Wednesday, February 10, 2010


Wired's GeekDad column has a good, long piece on the Boy Scouts and whether they have any relevance at all today. The short answer is mostly no, because they decided to jump into the culture wars on the wrong side. They are now dominated by Christianists, to the point where they exclude not only gay kids, but Unitarians.

This wasn't always the case. It surprises people who know me now when they find out I was in the Boy Scouts (a long time ago, to be sure). I had mixed feelings about it even then -- the quasi-military aspects of it did not appeal. But it got me and my father out of the house and into nature, which was definitely a good thing. And I look back on some of the more positive cultural aspects of the organization -- "Be Prepared" is a still a fine motto today. And you could get merit badges in computers and nuclear energy, as well as more traditional things like first aid.

I got as far as Life Scout (one rank below Eagle) before quitting and joining up with Hashomer Hatzair, a socialist-zionist youth group which is genetically related to the Boy Scouts through common ancestry in the Wandervogel movements of early 20th century Europe. Hashomer had girls and a much more attractive underlying culture. It didn't really take either -- I declined to go live on a kibbutz after finishing high school, and went off to MIT instead.

I occasionally find myself wishing that the Scouts had not become dominated by regressive elements so that I could participate in it with my own children. I came up with the idea that in places like the Bay Area or Boston you might be able to make an alternative organization that embodied the positive aspects of scouting without the Christianist crapola. Call it the alt.scouts, or maybe the Green Scouts, which sounds like an cadre of young environmental shock troops. If someone wants to help start a group like that, let me know, I'm in and I'll drag my kids along.

Here's a passage from the Wired article that makes the case for scouting:
Scouting emphasizes a strong bond between boys and their families. In many cases, this is exemplified by the relationship between boys and their fathers, who are most often volunteers for the program. This traditional arrangement provides an ideal opportunity for boys to step away from their daily routine and not only learn core Scouting skills like orienteering, cooking or first aid, but also skills outside the Scouting curriculum, like negotiating the pitfalls of adolescence and growing to become men. Yes, these are things that boys can learn elsewhere, but Scouting provides a conduit - whether a weekend-long campout, a two-week backpacking trek or just a weekly meeting - where interaction with teenagers and their fathers is mandatory — an occurrence that’s sometimes difficult for many families at home.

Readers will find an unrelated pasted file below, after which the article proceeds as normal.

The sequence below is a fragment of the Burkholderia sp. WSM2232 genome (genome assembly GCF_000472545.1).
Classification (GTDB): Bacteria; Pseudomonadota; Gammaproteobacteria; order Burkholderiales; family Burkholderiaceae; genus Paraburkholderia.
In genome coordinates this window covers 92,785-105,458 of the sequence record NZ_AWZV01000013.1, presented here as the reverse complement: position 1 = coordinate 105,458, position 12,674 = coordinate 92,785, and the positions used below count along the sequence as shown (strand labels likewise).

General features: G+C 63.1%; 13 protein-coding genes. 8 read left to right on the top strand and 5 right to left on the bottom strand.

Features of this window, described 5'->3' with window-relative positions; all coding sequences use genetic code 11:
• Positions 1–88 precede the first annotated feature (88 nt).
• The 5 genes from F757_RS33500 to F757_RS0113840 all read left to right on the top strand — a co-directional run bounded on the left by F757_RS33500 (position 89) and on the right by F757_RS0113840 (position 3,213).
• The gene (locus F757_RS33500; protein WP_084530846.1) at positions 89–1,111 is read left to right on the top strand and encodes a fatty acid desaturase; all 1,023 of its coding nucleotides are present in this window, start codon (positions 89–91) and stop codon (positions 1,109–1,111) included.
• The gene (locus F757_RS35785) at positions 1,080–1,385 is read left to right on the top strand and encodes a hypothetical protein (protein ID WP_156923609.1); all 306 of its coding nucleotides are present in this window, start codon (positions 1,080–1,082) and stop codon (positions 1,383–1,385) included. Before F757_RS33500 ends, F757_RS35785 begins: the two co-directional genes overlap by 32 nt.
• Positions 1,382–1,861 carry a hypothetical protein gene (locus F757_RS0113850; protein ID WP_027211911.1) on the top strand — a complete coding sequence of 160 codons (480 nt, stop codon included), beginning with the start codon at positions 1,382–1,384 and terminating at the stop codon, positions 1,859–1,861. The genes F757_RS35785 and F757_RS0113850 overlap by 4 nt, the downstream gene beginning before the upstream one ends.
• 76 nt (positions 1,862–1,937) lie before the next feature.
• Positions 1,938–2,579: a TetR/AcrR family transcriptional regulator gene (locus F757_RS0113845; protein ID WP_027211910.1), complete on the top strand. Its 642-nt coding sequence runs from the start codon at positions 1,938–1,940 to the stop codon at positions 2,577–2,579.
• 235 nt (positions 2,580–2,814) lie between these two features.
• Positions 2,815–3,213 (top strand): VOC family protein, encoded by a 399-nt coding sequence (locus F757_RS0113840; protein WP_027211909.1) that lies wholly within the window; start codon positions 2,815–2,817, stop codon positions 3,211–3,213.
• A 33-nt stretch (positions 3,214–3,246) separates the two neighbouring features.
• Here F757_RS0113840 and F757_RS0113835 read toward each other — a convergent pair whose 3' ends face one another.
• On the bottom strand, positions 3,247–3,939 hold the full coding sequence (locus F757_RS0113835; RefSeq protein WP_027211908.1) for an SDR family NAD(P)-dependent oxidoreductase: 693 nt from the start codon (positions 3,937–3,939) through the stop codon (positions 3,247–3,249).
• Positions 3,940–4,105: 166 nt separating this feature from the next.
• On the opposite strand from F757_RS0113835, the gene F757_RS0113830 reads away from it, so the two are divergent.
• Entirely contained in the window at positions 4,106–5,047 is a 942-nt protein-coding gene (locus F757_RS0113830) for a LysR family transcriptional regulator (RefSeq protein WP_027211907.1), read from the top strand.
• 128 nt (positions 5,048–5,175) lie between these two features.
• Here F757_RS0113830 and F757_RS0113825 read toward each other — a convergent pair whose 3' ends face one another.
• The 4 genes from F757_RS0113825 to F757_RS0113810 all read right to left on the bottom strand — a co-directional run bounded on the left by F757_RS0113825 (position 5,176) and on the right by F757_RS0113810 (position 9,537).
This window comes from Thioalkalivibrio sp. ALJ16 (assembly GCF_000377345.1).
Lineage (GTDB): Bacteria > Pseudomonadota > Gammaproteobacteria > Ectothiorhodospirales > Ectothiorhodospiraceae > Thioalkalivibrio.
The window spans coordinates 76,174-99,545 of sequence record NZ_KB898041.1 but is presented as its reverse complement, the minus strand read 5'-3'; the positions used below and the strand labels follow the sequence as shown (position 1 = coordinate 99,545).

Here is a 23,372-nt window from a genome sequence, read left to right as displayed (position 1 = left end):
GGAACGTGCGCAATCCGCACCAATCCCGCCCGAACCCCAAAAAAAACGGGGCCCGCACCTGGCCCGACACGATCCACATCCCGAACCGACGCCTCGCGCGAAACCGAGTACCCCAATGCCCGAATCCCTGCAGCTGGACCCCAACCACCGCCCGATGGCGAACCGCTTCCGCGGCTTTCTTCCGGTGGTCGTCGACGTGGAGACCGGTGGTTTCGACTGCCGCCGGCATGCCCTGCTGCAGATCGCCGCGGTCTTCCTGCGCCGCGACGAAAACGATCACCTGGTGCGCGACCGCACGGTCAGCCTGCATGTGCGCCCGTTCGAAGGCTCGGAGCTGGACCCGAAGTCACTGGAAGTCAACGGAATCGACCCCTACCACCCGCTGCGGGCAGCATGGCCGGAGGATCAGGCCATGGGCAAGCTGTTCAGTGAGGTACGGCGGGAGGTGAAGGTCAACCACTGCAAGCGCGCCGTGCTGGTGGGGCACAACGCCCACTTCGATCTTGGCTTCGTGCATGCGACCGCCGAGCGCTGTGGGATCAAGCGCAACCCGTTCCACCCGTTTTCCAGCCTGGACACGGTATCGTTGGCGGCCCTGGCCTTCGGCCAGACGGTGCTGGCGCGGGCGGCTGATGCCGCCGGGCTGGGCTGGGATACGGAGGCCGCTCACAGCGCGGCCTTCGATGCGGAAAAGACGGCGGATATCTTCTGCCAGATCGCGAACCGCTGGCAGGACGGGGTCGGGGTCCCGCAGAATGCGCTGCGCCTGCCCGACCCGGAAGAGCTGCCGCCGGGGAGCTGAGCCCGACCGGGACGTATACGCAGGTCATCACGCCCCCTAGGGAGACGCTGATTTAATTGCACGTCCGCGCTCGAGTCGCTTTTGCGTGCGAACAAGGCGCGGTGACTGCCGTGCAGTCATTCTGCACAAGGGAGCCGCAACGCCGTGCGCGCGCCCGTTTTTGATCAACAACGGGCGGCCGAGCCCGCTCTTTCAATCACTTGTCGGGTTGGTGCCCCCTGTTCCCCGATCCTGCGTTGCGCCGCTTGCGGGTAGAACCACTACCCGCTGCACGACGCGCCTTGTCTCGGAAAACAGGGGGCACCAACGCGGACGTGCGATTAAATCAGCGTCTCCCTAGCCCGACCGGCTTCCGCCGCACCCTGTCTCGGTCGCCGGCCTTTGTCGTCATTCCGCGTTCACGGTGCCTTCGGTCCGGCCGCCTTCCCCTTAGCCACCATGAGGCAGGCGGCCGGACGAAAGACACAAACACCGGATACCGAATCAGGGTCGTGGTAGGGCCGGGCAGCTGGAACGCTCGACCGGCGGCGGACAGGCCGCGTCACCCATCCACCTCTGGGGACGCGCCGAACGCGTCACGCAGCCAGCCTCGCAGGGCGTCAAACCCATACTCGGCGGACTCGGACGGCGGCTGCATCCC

Then, there are Scouting’s values, those twelve points that both brand and identify a Boy Scout as, that squeaky-clean, do-gooder kid: trustworthy, loyal, helpful, friendly, courteous, kind, obedient, cheerful, thrifty, brave, clean and reverent. For the most part, these are ideals that most of us want to see in our family, friends and neighbors. Scouting has consistently forwarded these values over their 100 year history. Peter Applebome, an editor of The New York Times, once wrote that, as an adult volunteer involved with his son’s scouting, he observed that “Scouting’s core values … are wonderful building blocks for a movement and a life. Scouting’s genuinely egalitarian goals and instincts are more important now than they’ve ever been. It’s one of the only things that kids do that’s genuinely cooperative, not competitive.”
Scouting today seems rather quaint and weak. Its iconography of Indians and play-soldiery was outdated in my time and is laughable to the kids of today. As an institution it has been unable to adapt to changing values and as a result is increasingly controlled by the troglodyte right (especially Mormons, it turns out). It might have once been a noble effort to temper the onslaught of modernity by creating a values-centered social institution, part of the lamented civil society, that network of non-state institutions that is supposed to be the main constituent of social life. Not a bad idea but difficult to pull off in practice. Unfortunately the groups best positioned to resist the centrifugal effects of capitalism and technology are also the ones with the most regressive values.

[[update: Here's Penn & Teller's take on the BSA]]

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